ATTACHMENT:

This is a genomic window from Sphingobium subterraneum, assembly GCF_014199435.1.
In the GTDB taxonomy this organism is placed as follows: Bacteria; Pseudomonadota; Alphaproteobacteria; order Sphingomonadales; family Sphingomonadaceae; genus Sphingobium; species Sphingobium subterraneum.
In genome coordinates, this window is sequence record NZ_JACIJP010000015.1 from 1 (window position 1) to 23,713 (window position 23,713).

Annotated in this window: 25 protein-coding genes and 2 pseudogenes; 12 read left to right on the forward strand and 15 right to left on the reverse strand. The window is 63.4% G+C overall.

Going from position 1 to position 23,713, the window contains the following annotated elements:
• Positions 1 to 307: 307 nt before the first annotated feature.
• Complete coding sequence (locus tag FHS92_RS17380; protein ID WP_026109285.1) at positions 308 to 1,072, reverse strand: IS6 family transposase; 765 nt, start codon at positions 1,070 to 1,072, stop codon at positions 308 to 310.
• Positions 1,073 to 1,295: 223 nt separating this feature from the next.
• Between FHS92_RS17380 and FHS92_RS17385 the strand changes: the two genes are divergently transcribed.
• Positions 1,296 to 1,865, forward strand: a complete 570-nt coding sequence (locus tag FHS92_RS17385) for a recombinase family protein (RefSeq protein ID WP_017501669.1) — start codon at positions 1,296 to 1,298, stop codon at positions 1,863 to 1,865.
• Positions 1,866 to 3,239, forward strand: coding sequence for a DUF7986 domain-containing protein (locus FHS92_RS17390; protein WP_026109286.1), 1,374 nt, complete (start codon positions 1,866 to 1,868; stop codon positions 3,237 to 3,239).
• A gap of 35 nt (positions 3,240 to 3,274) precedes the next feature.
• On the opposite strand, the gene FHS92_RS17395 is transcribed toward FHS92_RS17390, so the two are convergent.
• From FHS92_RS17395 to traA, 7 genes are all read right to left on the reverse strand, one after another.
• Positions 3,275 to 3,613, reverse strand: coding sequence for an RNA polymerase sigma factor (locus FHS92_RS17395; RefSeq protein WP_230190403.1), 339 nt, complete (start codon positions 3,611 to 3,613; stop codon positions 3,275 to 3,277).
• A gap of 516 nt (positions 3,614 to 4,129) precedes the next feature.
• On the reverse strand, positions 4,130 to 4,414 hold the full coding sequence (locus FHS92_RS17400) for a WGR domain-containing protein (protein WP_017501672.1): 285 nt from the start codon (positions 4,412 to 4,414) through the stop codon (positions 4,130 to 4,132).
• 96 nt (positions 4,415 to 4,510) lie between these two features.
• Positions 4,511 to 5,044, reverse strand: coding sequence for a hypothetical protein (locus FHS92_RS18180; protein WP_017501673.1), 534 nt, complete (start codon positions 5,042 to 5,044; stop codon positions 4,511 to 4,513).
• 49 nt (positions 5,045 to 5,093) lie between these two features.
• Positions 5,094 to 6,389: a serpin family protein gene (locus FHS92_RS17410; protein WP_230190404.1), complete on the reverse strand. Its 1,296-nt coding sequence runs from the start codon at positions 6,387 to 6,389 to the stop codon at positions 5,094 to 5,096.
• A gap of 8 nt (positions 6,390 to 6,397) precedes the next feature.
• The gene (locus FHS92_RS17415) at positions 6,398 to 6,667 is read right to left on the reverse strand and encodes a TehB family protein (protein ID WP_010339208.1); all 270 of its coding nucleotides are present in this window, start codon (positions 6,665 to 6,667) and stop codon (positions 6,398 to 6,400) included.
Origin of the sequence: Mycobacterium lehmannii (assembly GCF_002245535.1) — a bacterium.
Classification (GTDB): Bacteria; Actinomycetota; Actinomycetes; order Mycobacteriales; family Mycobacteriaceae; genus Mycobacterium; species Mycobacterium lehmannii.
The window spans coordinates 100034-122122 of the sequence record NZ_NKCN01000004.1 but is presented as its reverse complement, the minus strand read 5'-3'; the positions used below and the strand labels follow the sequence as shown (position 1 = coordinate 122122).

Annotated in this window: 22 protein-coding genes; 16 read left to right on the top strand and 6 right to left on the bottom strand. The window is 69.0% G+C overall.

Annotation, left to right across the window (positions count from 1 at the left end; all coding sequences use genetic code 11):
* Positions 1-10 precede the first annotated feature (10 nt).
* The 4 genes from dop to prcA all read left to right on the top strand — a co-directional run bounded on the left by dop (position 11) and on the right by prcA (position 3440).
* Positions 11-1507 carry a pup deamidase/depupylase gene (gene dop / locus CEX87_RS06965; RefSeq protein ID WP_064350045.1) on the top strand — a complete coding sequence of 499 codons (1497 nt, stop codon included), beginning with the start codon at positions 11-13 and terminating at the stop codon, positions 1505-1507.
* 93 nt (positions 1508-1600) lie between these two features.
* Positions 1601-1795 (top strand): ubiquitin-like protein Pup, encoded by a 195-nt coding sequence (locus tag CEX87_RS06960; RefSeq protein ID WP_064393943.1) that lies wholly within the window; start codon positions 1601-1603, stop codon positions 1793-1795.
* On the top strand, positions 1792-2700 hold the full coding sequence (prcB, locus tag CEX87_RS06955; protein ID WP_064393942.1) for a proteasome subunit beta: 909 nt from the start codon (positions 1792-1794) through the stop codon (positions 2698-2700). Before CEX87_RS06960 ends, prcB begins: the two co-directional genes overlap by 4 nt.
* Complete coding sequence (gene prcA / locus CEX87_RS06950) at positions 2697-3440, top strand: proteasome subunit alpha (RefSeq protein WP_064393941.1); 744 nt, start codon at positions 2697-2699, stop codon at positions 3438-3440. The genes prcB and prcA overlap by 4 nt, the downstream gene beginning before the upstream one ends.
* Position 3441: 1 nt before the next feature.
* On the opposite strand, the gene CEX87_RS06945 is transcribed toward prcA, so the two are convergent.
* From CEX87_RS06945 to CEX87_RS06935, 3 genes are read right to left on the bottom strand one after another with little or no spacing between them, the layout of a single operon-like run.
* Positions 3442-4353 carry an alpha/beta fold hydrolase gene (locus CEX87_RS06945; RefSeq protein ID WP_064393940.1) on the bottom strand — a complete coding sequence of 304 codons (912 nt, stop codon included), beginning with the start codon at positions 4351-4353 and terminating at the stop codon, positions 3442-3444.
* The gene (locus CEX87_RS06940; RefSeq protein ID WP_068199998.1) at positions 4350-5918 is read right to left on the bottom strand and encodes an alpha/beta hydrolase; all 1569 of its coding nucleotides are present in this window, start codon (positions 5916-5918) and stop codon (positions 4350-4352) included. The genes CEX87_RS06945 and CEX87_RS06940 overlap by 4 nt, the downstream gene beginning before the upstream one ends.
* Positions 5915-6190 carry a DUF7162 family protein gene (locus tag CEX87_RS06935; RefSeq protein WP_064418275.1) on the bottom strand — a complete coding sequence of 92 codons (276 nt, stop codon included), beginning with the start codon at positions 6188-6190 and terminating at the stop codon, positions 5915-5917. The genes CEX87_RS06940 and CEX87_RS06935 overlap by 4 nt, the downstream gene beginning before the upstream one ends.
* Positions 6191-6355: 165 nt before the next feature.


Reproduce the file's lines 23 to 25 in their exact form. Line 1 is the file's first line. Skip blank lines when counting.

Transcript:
• The gene (locus FHS92_RS17415) at positions 6,398 to 6,667 is read right to left on the reverse strand and encodes a TehB family protein (protein ID WP_010339208.1); all 270 of its coding nucleotides are present in this window, start codon (positions 6,665 to 6,667) and stop codon (positions 6,398 to 6,400) included.
Origin of the sequence: Mycobacterium lehmannii (assembly GCF_002245535.1) — a bacterium.
Classification (GTDB): Bacteria; Actinomycetota; Actinomycetes; order Mycobacteriales; family Mycobacteriaceae; genus Mycobacterium; species Mycobacterium lehmannii.